'Davy Crockett' star Fess Parker dies
Was named a Disney legend in 1991
Fess Parker, who starred as the coonskin-capped Davy Crockett in the 1950s, becoming a lifelong favorite of the baby boomers, died Thursday of natural causes at his home in California's Santa Ynez Valley. He was 85.
He later attained a second stardom as owner of the Fess Parker Winery and the Doubletree Resort along Santa Barbara's beachfront.
The 6-foot-5 Parker was hugely popular among kids in the late '50s, starring as Crockett on TV and in such Disney films as "The Great Locomotive Chase" (1956), "Westward Ho the Wagons!" (1956), the classic tear-jerker "Old Yeller" (1957) and "The Light in the Forest" (1958). He was named a Disney legend in 1991.
His appeal peaked with the nationwide "Davy Crockett, King of the Wild Frontier" craze as tykes bought the coonskin caps and belted out the popular refrain of the title song. The first installment of "Davy Crockett," with Buddy Ebsen as the frontiersman's sidekick, debuted in December 1954 as part of the "Disneyland" TV show.
His casting by Walt Disney as Crockett was a bit of a fluke. Disney had requested to screen the 1954 sci-fi movie "Them!" which starred James Arness, whom Disney was considering for Crockett. Instead, Parker caught Disney's eye in a bit role as a man frightened by an alien encounter.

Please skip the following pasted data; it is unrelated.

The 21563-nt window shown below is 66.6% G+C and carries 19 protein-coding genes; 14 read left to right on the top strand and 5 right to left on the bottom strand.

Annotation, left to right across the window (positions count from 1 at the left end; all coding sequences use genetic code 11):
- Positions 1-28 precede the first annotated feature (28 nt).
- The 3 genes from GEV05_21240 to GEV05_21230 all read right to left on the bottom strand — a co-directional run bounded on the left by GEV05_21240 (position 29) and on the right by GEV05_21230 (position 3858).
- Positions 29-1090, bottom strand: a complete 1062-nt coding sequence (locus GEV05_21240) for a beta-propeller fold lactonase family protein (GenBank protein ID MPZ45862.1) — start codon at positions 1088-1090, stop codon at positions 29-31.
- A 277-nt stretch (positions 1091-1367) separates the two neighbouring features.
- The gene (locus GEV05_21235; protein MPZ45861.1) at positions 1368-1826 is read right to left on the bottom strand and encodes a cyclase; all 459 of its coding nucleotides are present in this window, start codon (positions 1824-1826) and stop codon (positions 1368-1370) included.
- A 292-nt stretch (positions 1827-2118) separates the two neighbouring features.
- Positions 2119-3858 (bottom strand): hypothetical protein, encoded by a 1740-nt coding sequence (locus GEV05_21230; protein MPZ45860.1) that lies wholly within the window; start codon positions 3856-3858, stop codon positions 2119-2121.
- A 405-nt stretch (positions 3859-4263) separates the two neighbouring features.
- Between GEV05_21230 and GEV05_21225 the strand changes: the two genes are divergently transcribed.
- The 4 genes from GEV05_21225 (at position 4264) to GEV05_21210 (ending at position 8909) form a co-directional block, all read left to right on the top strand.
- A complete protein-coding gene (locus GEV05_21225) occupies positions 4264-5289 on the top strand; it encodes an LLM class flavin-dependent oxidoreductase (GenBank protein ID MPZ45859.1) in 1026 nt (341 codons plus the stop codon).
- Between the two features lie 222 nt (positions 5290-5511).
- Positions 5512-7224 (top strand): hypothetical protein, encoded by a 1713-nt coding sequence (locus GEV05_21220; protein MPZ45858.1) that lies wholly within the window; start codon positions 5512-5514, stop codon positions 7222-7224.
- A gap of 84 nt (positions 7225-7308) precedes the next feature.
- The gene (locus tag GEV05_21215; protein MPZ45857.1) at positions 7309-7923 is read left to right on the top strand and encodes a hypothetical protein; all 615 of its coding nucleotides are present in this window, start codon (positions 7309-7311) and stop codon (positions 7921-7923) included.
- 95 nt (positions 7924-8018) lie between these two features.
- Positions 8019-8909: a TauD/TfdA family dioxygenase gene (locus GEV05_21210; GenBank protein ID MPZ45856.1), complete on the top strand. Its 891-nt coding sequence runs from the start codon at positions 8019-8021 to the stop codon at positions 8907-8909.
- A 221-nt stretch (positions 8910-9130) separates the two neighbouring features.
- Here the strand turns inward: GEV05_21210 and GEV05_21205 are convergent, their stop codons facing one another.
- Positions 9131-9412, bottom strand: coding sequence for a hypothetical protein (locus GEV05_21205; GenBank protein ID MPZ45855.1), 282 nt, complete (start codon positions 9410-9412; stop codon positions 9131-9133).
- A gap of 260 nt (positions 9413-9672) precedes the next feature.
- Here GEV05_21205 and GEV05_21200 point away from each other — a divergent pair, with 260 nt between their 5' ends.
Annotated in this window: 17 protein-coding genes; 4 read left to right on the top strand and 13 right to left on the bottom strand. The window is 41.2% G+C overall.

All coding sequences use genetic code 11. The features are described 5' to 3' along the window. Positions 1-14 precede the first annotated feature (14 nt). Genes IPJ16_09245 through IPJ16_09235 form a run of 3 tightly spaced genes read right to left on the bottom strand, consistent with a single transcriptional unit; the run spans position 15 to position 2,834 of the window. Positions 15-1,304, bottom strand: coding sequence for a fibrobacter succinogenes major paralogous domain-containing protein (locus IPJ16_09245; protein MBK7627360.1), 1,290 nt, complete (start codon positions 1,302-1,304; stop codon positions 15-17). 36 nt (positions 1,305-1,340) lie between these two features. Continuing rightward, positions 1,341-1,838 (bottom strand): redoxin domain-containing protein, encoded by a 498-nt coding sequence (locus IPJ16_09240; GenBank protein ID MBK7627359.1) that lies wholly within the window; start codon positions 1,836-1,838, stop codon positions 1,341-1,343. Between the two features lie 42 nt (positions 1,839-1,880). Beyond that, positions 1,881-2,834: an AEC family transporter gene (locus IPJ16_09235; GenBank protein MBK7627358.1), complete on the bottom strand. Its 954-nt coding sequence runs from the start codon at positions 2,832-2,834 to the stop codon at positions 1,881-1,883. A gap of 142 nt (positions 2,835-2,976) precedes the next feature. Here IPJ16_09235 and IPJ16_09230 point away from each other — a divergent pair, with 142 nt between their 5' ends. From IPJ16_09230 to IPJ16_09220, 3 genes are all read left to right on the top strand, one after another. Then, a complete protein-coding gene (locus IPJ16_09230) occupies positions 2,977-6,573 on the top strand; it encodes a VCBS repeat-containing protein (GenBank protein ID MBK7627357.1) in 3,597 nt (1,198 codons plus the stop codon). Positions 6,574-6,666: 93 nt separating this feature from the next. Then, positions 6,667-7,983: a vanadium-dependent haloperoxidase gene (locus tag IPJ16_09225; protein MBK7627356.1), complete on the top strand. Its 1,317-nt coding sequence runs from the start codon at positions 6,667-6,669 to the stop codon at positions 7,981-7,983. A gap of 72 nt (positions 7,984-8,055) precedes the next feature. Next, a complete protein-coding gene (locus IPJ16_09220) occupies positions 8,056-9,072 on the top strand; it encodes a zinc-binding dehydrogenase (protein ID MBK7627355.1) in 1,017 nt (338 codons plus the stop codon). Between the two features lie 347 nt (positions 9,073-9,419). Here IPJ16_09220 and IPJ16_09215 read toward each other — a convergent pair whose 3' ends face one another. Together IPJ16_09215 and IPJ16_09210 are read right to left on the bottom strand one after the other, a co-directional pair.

Parker was studying drama at the University of Texas when he was discovered by actor Adolphe Menjou, who was a guest artist at the school.
Before attaining stardom with "Crockett," Parker appeared in a string of Westerns and family films, beginning with "Springfield Rifle" (1952), starring Gary Cooper and Lon Chaney. His athleticism and size won him the role of a baseball player in "The Kid From Left Field" (1953), his first notable screen appearance.
Following his late-'50s stardom, Parker roles became less frequent, reaching their high point with his portrayal of Boone in a TV series that ran from 1964-69. When that show concluded, Parker was embroiled in a drawn-out suit against the its producer, who Parker claimed reneged on the profits-percentage agreements.
Later, Parker hit gold with his winery and sprawling resort just east of the Santa Barbara pier. Through his hotel, Parker was supportive of the arts, donating rooms to the Santa Barbara International Film Festival, and his winery played host to Shakespeare Santa Barbara for several years.
Survivors include his wife of 50 years, Marcella, who turned 84 on Thursday.
The Associated Press contributed to this report.
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